“Once the federal government has deregulated a [genetically engineered] crop, it’s basically the Wild West,” Maluski says. “There’s nothing to protect farmers whose markets demand GE-free crops.”
The discovery of unapproved GM wheat growing in Eastern Oregon last year is just one of many cases demonstrating that the risk is not just theoretical. Last September a Washington hay farmer had his alfalfa crop rejected by a broker whose tests revealed traces of the Roundup Ready pesticide resistance gene. In 2006 ecologists found herbicide resistance genes in wild grasses growing downwind of an Oregon Department of Agriculture control area for experimental plots of genetically modified creeping bent grass.
The drive to ban GM agriculture in Jackson County got rolling because of alarm about the potential for cross-pollination. Syngenta, a Swiss biotechnology company, had been growing genetically modified sugar beets in the county for years, but local seed growers didn’t find out until 2012. The local farmers tried to work out an agreement with the company on voluntary rules to minimize the risk of cross-pollination, but after about five months, Syngenta’s representatives stopped participating last June. Less than a week later, vandals destroyed the modified beets on two of Syngenta’s fields near Ashland. The company estimated its loss at $1 million.
In light of these actions, farmers who have embraced GM technology feel threatened. They tend to view the labeling measure as part of a strategy to squelch the technology by making it too costly and burdensome for farmers to grow GM crops. “There seems to be a plethora of actions to make people fear them, or make people quit growing them,” says Barry Bushue, a nursery and berry grower near Boring and president of the Oregon Farm Bureau. “It’s easier to sell fear than it is facts and science. That’s the biggest challenge we face.”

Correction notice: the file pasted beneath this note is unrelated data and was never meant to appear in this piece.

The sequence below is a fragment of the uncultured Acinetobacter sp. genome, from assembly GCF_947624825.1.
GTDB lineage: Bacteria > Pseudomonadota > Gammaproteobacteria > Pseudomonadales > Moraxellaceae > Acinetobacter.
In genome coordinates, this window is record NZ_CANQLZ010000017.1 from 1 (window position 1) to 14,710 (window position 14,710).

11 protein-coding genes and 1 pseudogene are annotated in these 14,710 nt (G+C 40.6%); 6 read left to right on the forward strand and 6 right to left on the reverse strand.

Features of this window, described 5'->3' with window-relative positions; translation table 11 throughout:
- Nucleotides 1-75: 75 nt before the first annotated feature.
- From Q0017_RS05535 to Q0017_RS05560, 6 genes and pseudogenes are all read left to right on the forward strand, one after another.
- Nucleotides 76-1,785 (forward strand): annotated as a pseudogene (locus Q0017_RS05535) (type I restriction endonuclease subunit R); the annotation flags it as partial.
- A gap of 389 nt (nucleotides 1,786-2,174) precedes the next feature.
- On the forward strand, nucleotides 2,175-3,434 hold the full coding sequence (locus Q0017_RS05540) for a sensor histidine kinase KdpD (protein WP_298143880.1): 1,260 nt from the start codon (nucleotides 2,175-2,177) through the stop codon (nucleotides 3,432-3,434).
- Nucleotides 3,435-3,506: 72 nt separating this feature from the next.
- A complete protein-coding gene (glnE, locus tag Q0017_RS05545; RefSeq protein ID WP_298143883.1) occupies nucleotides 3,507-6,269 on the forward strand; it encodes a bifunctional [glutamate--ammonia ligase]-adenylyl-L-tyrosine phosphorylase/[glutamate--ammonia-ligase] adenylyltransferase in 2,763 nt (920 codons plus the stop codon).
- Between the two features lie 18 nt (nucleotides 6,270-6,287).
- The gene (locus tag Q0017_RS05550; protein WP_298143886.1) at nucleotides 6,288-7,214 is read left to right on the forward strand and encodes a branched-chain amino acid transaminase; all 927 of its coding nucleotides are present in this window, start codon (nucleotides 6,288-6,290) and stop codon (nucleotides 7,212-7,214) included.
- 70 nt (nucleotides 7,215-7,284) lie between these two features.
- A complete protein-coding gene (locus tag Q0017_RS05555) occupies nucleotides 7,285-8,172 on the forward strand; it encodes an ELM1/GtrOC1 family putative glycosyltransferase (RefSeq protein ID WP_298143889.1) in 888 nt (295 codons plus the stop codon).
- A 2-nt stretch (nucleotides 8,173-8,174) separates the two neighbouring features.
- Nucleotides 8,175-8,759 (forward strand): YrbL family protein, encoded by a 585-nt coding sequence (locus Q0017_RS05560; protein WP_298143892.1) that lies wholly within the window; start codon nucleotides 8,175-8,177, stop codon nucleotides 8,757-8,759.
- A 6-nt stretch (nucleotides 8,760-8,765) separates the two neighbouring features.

The Oregon Farm Bureau opposes the addition of new regulations on GM crops, and Bushue says voluntary agreements between Willamette Valley farmers and seed companies have proven they can minimize the risk of cross-pollination without oversight by the Department of Agriculture.
Maluski agrees that voluntary agreements have worked in the Willamette Valley, but says the Jackson County experience shows that farmers can’t always count on the voluntary approach. “Labeling does not tell growers what they can and cannot grow,” he adds. The measure, he asserts, would be a net benefit to Oregon agriculture by making it clear to consumers which Oregon products are free of genetically modified ingredients.
Most of Oregon’s agricultural output — including its wheat, fruit, nuts, wine grapes and wild-caught fisheries — is not made with GM technology. The labeling requirement, he says, would mostly affect large-scale Midwestern growers of corn and soybeans used to make processed foods.
To make room for all types of farming, Maluski says state lawmakers need to give the Oregon Department of Agriculture authority to regulate genetically modified crops. His organization would like to have a state process that establishes distances required to prevent cross-pollination and isolation areas where no GM crops are allowed.